Men: BMR = 66 + (13.7 X wt in kg) + (5 X ht in cm) - (6.8 X age in years)
Women: BMR = 655 + (9.6 X wt in kg) + (1.8 X ht in cm) - (4.7 X age in years)

Note: 1 inch = 2.54 cm.
1 kilogram = 2.2 lbs.

You are female
You are 30 years old
You are 5' 6 " tall (167.6 cm)
You weigh 120 lbs. (54.5 kilos)
Your BMR = 655 + 523 + 302 - 141 = 1339 calories/day

Now that you know your BMR, you can calculate how many calories you need to consume each day based on your known levels of regular exercise/activity by multiplying your BMR by your activity multiplier from the chart below:

Activity Multiplier
Sedentary = BMR X 1.2 (little or no exercise, desk job)

Lightly active = BMR X 1.375 (light exercise/sports 1-3 days/wk)

Mod. active = BMR X 1.55 (moderate exercise/sports 3-5 days/wk)

Very active = BMR X 1.725 (hard exercise/sports 6-7 days/wk)

Extr. Active = BMR X 1.9 (hard daily exercise/sports & physical job or 2X day training, i.e marathon, contest etc.)

Your BMR is 1339 calories per day
Your activity level is moderately active (work out 3-4 times per week)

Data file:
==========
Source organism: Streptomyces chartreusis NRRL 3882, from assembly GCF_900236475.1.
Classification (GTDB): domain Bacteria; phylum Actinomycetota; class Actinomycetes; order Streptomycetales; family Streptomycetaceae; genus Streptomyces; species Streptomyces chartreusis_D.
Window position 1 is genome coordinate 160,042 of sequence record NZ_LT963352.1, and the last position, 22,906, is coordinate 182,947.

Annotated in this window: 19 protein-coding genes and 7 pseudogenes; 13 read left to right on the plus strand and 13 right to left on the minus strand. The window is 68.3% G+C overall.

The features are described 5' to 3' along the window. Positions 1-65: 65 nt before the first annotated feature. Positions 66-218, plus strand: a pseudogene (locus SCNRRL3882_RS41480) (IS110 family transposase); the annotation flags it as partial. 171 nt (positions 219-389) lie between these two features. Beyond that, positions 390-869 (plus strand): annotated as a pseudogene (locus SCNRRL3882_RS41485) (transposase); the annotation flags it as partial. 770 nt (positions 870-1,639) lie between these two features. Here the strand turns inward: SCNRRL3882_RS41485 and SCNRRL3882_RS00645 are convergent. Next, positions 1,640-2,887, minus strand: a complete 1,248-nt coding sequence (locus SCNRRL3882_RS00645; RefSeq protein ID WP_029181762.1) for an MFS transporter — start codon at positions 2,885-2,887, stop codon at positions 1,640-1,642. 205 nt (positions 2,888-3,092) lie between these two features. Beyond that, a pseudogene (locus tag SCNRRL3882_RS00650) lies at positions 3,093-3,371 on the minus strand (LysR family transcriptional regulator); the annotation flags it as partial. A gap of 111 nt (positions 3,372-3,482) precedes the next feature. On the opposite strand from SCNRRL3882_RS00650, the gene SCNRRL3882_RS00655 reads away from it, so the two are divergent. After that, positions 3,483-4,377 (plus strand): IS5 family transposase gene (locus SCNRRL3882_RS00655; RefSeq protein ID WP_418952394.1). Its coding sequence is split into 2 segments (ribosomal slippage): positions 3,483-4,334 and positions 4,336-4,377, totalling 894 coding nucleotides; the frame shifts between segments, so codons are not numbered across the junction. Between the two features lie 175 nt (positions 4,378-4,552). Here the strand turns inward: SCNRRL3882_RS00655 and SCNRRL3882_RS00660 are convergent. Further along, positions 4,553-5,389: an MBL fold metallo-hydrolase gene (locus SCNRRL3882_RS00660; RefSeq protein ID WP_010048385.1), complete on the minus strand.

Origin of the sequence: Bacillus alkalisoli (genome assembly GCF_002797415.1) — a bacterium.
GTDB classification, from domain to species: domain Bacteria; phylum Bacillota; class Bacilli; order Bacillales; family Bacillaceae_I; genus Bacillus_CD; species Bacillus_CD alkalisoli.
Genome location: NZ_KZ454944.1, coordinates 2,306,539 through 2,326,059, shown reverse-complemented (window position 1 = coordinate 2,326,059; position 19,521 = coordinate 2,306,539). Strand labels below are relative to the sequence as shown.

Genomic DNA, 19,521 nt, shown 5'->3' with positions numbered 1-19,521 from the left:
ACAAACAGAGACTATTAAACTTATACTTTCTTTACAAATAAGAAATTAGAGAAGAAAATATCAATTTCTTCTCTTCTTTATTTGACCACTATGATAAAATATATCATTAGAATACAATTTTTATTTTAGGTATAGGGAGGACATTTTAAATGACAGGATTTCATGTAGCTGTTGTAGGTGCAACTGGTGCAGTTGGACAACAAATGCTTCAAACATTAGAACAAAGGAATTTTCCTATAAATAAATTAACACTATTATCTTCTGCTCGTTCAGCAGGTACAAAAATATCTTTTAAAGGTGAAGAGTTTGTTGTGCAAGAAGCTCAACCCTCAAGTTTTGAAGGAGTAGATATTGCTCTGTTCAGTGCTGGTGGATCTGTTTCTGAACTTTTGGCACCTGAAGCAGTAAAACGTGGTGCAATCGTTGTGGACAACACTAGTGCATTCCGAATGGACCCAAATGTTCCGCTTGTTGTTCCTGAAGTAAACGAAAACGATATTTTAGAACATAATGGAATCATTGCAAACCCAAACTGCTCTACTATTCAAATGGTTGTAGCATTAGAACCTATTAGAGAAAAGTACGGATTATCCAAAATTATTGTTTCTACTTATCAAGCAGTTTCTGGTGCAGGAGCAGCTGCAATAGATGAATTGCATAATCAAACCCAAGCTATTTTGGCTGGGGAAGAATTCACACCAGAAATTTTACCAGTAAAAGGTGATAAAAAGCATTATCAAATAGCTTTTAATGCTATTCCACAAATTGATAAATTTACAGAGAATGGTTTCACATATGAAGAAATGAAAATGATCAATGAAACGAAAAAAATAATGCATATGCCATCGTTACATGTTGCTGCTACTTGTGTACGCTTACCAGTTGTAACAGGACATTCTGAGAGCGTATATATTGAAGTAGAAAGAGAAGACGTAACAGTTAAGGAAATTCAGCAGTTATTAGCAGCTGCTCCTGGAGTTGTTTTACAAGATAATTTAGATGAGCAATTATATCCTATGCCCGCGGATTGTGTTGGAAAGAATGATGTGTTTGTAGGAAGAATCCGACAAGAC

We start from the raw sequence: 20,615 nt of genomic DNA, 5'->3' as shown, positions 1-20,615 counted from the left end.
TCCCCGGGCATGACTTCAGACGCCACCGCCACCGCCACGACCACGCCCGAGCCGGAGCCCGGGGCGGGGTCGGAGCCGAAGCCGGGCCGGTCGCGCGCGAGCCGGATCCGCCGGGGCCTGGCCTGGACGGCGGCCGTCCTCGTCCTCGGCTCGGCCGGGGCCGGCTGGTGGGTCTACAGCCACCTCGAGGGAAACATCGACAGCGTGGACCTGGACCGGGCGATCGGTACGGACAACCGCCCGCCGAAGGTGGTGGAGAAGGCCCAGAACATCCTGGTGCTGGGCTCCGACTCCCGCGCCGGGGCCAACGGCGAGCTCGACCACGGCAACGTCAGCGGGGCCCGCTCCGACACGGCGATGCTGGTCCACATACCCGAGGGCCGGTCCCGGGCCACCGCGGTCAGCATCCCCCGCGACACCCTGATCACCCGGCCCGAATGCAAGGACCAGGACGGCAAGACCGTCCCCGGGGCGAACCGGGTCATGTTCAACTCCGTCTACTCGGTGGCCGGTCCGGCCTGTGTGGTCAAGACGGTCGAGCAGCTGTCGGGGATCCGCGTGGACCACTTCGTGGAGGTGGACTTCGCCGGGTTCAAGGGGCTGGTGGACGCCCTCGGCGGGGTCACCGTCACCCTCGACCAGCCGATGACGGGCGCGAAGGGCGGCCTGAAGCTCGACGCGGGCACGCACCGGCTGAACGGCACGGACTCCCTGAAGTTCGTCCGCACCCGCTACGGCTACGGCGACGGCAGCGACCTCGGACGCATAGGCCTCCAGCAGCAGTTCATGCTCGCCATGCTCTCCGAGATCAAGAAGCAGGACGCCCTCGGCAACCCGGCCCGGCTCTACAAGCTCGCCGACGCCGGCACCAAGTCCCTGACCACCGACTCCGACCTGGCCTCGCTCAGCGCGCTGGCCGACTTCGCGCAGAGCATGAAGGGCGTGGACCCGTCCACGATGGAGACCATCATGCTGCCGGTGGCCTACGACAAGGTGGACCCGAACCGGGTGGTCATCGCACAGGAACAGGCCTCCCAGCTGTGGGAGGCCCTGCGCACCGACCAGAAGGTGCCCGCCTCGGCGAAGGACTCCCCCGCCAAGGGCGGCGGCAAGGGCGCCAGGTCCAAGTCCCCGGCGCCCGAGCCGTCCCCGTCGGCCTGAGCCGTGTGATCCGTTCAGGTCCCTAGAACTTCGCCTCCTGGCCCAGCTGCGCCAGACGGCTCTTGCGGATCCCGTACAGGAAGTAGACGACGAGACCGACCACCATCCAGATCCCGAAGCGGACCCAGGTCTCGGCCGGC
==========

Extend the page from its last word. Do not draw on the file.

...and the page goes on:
Your activity factor is 1.55
Your total daily calorie requirement = 1.55 X 1339 = 2075 calories/day

Looks and sounds like a complicated load of bother to go to , just to work out how many calories is the right number of calories to consume on a daily basis, but trust me read the middle of the post a couple of times and it will make sense. Understanding this stuff, made a huge difference to both my weight loss and my training performance.

So, now we have arrived at a reasonably accurate estimate of how many calories our body needs to remain healthy which takes into account our normal lifestyle and regular activity levels, we can now look at how we adjust that figure to meet our personal weight and fitness goals. That,  I think should be a subject for a separate blog post, as this post has ended up being a bit longer than I intended.

As always thanks for taking the time to read the (very long) ramblings of the Pixie and hopefully you will be able to pop back to the blog in the future to see what else the Pixie has learnt on his journey to l'etape 2013.

Dha weles diwettha